It's basically it. Aggregate speed to a website is different from a file transfer. It depends upon the number of components required to be individually downloaded (html, css, javascript, images), each of which has it's own additional latency if not asynchronously accessed. A single file transfer has only the initial latency to deal with so the impact on overall perceived speed isn't as noticable.

 

Places like testmy operate with a single file transfer when evaluating speed. I have no idea what they do to evaluate latency, but it seems that lag times appear to be over-exaggerated, indicating that they may be compounding in some instances.

 

Regarding ping: It only gives you an idea of overall latency to one destination point only, inclusive of the path it takes. It's kind of limiting as a diagnostic, because you have no idea where the problem is.

 

Traceroute tells you:

  1. Latency through the gateway - what's only attributable to HughesNet - which is usually a 4-hop thing.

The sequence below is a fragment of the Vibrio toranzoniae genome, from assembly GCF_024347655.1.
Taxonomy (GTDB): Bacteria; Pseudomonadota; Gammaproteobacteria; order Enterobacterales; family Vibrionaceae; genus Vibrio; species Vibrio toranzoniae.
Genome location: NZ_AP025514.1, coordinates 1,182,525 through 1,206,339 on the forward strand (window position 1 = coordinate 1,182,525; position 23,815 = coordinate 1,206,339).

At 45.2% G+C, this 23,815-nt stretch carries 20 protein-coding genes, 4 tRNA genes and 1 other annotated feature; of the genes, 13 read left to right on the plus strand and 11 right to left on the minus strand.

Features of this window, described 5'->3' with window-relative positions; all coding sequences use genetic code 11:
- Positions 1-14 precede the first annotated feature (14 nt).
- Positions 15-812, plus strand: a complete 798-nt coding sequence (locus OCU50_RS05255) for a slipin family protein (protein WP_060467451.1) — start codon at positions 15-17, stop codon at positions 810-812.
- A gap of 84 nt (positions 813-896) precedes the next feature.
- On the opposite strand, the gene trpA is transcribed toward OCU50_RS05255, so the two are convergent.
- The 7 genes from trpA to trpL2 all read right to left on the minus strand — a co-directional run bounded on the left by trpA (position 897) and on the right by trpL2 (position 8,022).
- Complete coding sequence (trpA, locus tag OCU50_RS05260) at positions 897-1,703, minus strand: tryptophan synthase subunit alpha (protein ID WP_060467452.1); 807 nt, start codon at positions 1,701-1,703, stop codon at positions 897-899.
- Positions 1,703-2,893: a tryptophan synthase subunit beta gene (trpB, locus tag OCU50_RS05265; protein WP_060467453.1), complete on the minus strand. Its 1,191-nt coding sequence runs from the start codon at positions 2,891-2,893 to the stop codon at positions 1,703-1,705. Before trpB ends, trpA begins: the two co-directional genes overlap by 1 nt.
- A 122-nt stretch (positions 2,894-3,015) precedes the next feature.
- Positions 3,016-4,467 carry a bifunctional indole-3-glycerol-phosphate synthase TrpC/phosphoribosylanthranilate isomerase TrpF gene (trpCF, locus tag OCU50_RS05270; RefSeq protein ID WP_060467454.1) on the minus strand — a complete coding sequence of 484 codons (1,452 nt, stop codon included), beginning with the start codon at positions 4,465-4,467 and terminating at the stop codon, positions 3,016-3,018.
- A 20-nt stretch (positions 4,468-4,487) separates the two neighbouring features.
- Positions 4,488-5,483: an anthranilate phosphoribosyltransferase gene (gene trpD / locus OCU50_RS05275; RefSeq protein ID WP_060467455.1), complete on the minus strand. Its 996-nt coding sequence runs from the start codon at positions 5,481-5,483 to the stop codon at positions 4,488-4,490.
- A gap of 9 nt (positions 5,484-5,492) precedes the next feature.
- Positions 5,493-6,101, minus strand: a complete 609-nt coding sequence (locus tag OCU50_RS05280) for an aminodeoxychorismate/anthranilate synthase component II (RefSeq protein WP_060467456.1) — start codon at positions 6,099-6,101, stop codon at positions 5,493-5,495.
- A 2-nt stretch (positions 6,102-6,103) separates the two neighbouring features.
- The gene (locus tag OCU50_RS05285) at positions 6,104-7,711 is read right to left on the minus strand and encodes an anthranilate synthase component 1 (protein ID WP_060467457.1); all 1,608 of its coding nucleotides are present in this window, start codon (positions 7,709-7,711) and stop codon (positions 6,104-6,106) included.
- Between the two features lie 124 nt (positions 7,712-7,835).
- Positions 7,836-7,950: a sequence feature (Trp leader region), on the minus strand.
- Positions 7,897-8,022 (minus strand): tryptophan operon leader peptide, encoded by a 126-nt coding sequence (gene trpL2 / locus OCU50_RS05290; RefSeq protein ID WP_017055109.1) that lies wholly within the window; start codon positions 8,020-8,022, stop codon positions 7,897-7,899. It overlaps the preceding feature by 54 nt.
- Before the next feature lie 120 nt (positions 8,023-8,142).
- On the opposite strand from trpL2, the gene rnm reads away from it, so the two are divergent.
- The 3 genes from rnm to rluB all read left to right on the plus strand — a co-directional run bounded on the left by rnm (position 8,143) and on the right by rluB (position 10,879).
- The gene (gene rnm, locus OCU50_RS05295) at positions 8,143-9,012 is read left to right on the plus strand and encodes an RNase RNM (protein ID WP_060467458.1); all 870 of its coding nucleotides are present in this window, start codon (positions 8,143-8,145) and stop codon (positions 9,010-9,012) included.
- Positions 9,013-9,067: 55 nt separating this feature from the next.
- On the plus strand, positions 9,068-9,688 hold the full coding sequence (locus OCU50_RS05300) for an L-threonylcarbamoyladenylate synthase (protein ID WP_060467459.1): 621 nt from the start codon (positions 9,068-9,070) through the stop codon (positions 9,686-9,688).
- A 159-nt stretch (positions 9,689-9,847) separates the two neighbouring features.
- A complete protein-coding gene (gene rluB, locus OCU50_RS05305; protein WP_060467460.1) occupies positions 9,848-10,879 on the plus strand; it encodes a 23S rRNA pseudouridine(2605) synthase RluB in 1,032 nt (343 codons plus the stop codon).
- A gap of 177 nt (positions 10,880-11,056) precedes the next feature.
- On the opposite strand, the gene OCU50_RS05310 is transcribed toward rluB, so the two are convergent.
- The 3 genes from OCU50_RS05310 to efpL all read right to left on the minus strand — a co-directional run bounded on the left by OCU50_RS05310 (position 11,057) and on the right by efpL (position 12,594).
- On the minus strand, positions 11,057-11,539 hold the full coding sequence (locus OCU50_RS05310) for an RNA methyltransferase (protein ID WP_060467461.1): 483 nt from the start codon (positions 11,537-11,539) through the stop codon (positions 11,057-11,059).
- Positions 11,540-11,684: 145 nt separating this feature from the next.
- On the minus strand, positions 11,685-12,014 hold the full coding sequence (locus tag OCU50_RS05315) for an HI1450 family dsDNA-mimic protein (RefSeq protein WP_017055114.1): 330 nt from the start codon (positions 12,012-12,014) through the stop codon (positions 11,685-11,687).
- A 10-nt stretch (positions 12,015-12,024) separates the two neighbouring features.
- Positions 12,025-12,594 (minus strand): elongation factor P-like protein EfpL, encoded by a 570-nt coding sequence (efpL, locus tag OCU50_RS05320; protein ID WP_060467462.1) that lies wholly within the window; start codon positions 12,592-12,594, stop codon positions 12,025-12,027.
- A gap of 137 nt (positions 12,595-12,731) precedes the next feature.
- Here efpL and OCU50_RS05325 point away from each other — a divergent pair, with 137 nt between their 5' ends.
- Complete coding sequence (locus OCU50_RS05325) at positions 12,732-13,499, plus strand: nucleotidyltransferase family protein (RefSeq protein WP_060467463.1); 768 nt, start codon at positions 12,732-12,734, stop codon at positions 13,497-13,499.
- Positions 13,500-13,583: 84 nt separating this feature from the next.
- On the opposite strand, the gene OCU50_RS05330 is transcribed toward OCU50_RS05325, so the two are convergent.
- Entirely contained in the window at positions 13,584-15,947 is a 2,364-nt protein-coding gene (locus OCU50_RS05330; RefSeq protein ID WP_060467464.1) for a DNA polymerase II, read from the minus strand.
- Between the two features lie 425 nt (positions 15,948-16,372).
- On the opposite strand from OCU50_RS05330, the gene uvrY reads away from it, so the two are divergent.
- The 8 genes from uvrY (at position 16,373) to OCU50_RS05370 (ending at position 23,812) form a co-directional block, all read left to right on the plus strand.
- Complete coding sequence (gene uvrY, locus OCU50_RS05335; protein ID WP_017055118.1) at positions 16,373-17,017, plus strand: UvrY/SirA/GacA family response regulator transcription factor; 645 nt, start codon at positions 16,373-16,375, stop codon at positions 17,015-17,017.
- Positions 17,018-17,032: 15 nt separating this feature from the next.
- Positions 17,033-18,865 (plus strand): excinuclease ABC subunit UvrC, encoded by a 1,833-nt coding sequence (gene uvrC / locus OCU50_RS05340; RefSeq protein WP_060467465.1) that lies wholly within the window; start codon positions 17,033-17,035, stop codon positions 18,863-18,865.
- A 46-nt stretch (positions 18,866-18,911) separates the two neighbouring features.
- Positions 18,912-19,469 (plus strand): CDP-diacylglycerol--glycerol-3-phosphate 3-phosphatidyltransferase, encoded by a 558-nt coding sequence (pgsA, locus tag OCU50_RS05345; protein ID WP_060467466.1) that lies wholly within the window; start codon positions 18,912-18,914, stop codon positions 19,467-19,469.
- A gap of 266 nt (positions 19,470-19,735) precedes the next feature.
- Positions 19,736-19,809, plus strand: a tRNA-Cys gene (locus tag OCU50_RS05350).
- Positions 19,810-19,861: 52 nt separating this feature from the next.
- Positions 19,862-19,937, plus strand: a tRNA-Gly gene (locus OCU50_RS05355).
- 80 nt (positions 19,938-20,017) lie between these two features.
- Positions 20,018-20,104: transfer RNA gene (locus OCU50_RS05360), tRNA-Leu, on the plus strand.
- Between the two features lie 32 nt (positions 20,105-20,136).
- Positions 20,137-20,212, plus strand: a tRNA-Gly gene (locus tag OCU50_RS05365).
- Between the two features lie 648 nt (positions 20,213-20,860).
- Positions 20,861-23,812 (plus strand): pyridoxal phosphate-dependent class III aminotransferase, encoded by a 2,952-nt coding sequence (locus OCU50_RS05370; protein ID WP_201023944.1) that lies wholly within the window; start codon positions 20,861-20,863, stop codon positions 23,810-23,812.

2. Who your gateway provider is - usually a source of high, erratic latency depending upon who it is.

  3. The route the provider prescribed, how many hops it's taking, and which hops along that route have the biggest latency problems.

 

So it gives you a better indication of where problems may be.


* Disclaimer: I am a HughesNet customer and not a HughesNet employee. All of my comments are my own and do not necessarily represent HughesNet in any way.
Distinguished Professor I

Re: Best way to test latency?

Cheers, Sensei!

 

 


@MarkJFine wrote:

It's basically it. Aggregate speed to a website is different from a file transfer. It depends upon the number of components required to be individually downloaded (html, css, javascript, images), each of which has it's own additional latency if not asynchronously accessed. A single file transfer has only the initial latency to deal with so the impact on overall perceived speed isn't as noticable.

 

Places like testmy operate with a single file transfer when evaluating speed. I have no idea what they do to evaluate latency, but it seems that lag times appear to be over-exaggerated, indicating that they may be compounding in some instances.